[0:05:27] Without systemd, there is no agent controller. That means on systems without systemd the Checkmk agent would be running in the legacy mode, which i'd explained earlier.
[0:05:39] And if systemd is available, then the Checkmk agent controller will be enrolled and activated and then we will get this warning. So, what do we do about it?
[0:05:52] First, of course, you can configure the service to just ignore this warning and to run in legacy mode. Because, of course, the agent will continue to work after the upgrade.
[0:06:03] It will not stop working if you upgrade your existing system, so you will still be able to monitor, but we definitely encourage you to enable the TLS encryption to be protected against a man in the middle attacks that would be listening in on your monitoring data.
[0:06:20] So, how do we do that? How do we activate TLS? For that, we need to go to the command line of the monitored system. And there we have the cmk agent controller. So, this is the binary managing, everything agent controller related.
[0:06:39] Now let's take a look what it can do. There is a lot of commands and sub-commands that you see here. The daemon mode is the one that the agent controller runs in the background and it's already running in the background right now.
[0:06:54] And we have the register command here, which is the one that we want to use. There is also a proxy-register which can be used to create registration information for air gap systems.
[0:07:06] So, if there is a system that cannot directly register at your monitoring server you can do that from any other system that can talk to the monitoring server and then import this configuration on the airgap system.
[0:07:20] But let's keep it simple in this example. We are just using the register command directly because we can talk to the Checkmk server. So, we have the register command and let's have a look what this command can do.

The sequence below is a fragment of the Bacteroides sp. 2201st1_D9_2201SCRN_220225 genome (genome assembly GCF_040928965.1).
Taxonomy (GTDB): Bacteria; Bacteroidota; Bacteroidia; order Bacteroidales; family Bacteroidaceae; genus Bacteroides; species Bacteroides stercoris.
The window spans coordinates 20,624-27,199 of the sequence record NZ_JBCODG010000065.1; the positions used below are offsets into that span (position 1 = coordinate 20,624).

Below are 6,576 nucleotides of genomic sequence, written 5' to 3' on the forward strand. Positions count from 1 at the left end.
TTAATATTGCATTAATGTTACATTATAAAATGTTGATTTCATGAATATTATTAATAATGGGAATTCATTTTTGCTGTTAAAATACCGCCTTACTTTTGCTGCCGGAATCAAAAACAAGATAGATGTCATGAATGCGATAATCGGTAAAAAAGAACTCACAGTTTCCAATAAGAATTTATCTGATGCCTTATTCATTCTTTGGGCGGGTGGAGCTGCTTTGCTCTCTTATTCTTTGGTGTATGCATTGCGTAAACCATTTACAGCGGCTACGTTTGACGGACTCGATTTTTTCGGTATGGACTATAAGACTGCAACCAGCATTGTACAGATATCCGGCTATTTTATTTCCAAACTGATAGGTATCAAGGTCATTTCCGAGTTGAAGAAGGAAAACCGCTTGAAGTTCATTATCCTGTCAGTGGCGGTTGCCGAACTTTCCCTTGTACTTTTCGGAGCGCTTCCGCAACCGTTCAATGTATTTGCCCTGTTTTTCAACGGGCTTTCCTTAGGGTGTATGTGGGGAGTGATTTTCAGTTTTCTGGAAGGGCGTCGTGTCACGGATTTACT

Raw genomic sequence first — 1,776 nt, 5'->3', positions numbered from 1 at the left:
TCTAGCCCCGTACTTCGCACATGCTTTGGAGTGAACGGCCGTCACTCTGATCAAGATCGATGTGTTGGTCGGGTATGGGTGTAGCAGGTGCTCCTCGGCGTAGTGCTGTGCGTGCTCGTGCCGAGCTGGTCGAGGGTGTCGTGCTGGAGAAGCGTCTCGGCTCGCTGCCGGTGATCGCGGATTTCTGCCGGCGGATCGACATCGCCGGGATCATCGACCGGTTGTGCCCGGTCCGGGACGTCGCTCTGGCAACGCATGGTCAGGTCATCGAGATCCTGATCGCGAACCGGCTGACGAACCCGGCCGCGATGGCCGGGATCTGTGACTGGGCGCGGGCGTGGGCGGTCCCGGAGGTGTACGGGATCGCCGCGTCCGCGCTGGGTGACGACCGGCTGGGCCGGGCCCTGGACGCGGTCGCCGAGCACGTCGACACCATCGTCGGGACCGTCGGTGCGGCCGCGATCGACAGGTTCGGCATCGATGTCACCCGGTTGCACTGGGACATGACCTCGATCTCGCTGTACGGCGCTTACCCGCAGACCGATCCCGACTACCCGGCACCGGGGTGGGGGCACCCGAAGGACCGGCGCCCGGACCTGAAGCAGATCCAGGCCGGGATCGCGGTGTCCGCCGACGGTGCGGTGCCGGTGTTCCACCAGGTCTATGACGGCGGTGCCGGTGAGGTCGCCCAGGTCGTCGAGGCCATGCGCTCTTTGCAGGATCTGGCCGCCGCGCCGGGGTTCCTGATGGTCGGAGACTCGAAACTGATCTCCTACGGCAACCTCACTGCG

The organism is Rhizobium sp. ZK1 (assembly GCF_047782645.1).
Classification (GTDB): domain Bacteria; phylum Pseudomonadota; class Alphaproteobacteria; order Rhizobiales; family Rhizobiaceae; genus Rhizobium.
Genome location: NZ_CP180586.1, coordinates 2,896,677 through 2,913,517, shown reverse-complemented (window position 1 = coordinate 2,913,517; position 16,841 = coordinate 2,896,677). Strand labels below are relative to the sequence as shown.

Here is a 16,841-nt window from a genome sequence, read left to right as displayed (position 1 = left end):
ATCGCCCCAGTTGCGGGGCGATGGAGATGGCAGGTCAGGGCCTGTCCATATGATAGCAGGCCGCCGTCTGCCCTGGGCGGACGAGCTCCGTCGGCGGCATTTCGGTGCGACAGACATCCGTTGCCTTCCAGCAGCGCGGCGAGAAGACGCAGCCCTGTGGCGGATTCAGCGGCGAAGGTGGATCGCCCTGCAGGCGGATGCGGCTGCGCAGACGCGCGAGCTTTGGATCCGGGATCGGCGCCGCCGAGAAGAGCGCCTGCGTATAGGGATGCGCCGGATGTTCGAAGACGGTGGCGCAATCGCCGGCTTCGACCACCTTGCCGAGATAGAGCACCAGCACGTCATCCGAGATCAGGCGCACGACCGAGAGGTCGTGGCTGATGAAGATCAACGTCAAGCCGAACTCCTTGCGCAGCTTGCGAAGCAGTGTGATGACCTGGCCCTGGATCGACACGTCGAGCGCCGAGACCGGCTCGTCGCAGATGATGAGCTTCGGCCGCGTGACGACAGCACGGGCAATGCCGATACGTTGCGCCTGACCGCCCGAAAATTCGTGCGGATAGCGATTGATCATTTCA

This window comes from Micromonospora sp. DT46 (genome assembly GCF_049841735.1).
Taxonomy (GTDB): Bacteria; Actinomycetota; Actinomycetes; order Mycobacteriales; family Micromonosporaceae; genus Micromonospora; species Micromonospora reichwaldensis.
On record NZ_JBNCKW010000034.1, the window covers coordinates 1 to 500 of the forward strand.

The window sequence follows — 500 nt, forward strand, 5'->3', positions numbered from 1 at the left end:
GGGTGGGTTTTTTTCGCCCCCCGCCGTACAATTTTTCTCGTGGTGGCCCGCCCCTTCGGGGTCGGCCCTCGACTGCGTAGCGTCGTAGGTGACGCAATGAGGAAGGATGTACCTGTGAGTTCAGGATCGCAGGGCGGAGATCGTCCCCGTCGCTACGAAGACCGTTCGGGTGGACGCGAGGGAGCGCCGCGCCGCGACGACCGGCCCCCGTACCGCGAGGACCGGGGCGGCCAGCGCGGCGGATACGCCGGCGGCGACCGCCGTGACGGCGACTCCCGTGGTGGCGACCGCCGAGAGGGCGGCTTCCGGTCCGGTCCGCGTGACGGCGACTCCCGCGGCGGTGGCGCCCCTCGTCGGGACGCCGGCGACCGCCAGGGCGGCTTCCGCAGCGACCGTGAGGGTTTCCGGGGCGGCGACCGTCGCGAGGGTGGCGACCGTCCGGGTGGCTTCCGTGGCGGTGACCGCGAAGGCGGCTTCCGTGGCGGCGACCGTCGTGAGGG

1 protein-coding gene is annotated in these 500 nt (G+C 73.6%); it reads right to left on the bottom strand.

[0:07:35] And there we can see several options again. The important ones are the OPTIONS on the bottom. So, we need a hostname. Let's start with that. I called this system localhost, so the hostname really just is localhost.
[0:08:00] I need to give the site name with -i. I call my site agent, pretty basic. And with -u, we need to give the user that is allowed to register the agent. Now let's do this. Now we have presented with the server site certificate of the Checkmk server.
[0:08:22] We get information about it. We could actually verify the whole certificate against the server. But in this case I know who I'm talking to, so I'm going to confirm this here. Yes.
[0:08:33] Now we're being asked for the password for the user that we just gave. Let me provide that. And if there's no output in Linux, everything worked.
[0:08:43] So, we successfully registered the agent controller for TLS encryption with the Checkmk server. And now let's take a look at the status of the agent.
[0:08:56] Because we also have the status command for the agent controller. And there we can see the connection here is to localhost port 8000 to the agent site.
[0:09:09] The connection has a UUID and there is some more information about the certificate and the registration overall. And we can see the registration state is operational, which means everything is working as expected.
[0:09:24] You can actually register your host to several Checkmk servers. So, if you have, for example, a test site running, you can, of course, register the agent with that site too so that site would be able to query this agent too.
[0:09:38] On the other hand, if you have a site that is not registered with this agent, then it cannot query the agent.
[0:09:45] So, if there's no registration, the agent will not communicate with their site unless you're running in legacy mode as said earlier, then the old rules still apply if you have an IP white list that will be in effect and the classical encryption will also be in effect, of course.
[0:10:04] But once you start registering with the first registration, the agent controller then only accepts registered connections.
[0:10:13] So, after we did this, let's switch back to the web interface. And now we can see the Checkmk agent service already went green.
[0:10:21] So, there's nothing to complain about, which means we are communicating encrypted to the agent.  The communication is secured and no one else can intercept this communication.  Alright, that concludes this quick demonstration.
[0:10:38] I hope you could get some insight into the new agent. If you want to know more about it, take a look at our official guide. The link will be in the description.
[0:10:47] And with that, let me thank you for watching this video. Be sure to subscribe to never miss a video in the future. And I will see you next time.